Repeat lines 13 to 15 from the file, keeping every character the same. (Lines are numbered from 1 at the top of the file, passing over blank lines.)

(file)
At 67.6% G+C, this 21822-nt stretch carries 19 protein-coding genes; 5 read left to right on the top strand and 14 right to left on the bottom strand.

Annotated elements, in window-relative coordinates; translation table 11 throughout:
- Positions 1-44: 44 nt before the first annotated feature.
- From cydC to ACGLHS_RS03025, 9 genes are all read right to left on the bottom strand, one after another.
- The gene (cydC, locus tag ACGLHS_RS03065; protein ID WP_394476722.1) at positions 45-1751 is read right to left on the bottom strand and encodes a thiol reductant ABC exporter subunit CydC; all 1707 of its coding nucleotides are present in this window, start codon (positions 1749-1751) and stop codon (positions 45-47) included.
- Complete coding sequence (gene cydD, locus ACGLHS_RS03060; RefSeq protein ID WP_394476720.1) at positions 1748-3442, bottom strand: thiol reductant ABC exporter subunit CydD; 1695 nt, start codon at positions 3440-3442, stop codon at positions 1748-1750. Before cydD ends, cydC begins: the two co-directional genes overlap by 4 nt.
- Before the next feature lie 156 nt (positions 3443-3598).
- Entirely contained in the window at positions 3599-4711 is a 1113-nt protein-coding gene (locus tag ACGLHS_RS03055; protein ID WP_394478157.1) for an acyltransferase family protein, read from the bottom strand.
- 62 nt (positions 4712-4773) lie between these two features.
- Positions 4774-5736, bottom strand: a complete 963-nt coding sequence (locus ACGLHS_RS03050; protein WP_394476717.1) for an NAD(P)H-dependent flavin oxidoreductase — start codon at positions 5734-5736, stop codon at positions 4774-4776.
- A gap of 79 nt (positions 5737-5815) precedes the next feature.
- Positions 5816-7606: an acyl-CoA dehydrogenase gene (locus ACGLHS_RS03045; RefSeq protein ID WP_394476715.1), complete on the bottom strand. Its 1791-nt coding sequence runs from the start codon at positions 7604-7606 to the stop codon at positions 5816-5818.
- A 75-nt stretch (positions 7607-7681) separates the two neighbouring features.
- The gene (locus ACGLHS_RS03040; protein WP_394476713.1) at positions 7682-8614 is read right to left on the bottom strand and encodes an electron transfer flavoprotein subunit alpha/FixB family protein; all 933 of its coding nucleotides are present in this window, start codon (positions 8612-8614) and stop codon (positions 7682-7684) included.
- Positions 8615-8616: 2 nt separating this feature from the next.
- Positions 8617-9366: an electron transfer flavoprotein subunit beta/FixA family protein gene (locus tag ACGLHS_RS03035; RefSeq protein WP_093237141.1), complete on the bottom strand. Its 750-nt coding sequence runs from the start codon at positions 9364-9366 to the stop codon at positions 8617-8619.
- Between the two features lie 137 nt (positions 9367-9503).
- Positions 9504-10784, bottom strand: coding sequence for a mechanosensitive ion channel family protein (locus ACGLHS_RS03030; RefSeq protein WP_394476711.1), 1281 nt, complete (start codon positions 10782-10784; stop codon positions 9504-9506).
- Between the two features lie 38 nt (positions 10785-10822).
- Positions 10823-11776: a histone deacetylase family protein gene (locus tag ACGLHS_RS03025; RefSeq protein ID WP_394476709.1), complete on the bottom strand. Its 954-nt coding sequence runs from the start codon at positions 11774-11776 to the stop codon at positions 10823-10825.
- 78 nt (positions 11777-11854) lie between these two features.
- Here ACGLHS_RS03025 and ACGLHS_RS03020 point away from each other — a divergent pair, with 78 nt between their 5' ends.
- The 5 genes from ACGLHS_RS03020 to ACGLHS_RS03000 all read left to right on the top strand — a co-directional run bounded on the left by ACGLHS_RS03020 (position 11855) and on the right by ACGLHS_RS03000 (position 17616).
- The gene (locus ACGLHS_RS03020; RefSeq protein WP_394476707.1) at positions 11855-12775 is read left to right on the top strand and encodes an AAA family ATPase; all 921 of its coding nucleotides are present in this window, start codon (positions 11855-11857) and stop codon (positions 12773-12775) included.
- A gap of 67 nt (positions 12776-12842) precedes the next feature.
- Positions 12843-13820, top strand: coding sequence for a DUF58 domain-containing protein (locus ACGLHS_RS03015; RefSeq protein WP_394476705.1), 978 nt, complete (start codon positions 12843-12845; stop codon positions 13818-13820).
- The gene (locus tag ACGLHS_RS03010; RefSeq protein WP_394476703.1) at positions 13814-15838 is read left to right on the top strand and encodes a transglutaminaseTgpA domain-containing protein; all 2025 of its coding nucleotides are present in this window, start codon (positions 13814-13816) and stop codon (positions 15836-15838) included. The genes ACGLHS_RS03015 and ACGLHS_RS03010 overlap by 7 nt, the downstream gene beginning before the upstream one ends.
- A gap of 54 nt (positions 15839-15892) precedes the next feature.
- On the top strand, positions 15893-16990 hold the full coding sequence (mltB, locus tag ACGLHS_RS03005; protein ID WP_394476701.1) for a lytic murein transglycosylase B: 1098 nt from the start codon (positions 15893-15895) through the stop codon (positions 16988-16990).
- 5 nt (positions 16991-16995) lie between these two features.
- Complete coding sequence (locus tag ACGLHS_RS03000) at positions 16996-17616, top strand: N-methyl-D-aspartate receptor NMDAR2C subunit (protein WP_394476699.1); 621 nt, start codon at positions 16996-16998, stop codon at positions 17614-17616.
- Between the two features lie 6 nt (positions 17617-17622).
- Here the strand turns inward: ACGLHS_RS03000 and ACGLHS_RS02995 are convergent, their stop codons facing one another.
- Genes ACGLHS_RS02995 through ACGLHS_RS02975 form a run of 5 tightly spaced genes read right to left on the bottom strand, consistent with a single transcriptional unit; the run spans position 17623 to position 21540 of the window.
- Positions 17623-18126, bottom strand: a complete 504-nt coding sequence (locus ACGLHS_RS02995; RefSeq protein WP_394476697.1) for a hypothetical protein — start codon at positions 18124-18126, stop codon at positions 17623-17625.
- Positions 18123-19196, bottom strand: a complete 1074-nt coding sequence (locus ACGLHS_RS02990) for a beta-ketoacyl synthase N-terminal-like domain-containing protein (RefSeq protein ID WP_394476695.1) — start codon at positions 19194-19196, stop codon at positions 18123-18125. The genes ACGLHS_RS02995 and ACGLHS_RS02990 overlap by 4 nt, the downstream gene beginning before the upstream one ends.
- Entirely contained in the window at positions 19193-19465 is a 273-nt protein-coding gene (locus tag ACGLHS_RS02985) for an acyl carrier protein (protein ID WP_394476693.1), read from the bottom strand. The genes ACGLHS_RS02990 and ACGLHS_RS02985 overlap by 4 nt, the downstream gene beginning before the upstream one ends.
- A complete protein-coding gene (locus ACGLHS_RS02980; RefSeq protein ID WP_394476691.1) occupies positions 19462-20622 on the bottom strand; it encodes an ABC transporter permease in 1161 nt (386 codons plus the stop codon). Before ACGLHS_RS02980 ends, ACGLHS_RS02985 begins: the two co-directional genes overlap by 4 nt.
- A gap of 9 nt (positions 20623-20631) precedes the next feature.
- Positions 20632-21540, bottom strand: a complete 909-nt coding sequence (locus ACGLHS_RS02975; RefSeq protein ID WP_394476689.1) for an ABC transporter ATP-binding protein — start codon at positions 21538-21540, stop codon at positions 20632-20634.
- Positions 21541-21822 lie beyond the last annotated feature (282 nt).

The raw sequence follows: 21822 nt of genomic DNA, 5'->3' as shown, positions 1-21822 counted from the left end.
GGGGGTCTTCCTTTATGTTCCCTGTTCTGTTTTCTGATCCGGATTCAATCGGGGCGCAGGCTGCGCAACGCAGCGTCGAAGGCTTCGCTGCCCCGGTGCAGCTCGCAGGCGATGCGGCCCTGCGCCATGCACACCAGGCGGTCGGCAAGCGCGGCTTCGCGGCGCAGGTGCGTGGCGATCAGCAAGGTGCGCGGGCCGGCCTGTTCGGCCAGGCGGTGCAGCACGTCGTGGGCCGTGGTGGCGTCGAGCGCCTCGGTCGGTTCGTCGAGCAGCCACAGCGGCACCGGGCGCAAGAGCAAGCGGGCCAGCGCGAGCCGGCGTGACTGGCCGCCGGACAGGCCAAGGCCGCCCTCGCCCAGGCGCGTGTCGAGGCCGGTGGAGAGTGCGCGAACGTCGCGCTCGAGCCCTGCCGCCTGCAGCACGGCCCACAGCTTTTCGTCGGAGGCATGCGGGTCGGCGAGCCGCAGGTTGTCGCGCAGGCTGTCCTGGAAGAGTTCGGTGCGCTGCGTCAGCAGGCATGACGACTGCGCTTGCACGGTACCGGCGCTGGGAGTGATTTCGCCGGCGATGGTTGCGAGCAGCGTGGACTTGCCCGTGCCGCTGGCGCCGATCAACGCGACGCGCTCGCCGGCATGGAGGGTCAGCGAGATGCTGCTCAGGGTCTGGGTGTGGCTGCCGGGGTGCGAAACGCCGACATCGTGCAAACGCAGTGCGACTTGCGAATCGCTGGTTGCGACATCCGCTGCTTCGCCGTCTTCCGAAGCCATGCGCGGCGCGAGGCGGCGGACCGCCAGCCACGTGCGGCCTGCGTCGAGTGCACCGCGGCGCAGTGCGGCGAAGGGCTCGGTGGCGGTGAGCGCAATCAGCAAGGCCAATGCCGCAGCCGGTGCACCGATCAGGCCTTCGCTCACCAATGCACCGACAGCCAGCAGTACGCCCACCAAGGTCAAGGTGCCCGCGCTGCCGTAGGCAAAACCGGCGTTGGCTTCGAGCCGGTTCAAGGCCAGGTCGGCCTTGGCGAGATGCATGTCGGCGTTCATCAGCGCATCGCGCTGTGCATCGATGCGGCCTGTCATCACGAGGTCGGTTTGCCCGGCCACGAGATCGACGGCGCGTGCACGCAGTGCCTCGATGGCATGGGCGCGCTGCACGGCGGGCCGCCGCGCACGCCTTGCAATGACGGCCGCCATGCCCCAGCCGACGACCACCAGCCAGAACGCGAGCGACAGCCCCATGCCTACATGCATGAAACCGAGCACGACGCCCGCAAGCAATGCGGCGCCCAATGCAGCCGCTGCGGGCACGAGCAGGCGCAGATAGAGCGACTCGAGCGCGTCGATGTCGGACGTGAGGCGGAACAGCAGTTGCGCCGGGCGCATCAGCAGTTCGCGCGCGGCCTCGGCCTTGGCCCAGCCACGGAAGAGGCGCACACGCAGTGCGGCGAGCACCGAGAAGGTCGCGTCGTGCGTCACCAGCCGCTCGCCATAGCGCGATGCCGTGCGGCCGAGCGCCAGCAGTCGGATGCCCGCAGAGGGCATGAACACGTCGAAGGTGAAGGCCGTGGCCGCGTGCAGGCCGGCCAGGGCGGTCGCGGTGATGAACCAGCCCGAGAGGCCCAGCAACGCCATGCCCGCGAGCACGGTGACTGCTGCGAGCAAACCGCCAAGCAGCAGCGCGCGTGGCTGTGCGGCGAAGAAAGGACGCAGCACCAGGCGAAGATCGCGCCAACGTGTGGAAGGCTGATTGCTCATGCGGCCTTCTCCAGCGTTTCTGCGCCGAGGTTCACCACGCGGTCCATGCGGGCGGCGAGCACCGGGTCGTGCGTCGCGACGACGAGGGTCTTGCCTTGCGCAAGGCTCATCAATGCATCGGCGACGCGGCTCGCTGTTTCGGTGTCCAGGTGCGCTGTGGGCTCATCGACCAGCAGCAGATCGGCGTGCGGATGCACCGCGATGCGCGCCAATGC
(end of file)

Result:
- A 75-nt stretch (positions 7607-7681) separates the two neighbouring features.
- The gene (locus ACGLHS_RS03040; protein WP_394476713.1) at positions 7682-8614 is read right to left on the bottom strand and encodes an electron transfer flavoprotein subunit alpha/FixB family protein; all 933 of its coding nucleotides are present in this window, start codon (positions 8612-8614) and stop codon (positions 7682-7684) included.
- Positions 8615-8616: 2 nt separating this feature from the next.